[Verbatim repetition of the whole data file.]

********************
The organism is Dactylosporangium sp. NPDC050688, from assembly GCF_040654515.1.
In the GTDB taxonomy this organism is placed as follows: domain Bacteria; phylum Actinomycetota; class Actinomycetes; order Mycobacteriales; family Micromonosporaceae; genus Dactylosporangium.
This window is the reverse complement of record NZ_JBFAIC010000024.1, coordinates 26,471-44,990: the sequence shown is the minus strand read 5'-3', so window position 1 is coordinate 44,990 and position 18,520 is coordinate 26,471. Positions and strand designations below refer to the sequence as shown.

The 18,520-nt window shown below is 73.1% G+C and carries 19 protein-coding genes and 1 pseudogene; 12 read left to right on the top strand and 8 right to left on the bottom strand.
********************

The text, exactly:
The organism is Dactylosporangium sp. NPDC050688, from assembly GCF_040654515.1.
In the GTDB taxonomy this organism is placed as follows: domain Bacteria; phylum Actinomycetota; class Actinomycetes; order Mycobacteriales; family Micromonosporaceae; genus Dactylosporangium.
This window is the reverse complement of record NZ_JBFAIC010000024.1, coordinates 26,471-44,990: the sequence shown is the minus strand read 5'-3', so window position 1 is coordinate 44,990 and position 18,520 is coordinate 26,471. Positions and strand designations below refer to the sequence as shown.

The 18,520-nt window shown below is 73.1% G+C and carries 19 protein-coding genes and 1 pseudogene; 12 read left to right on the top strand and 8 right to left on the bottom strand.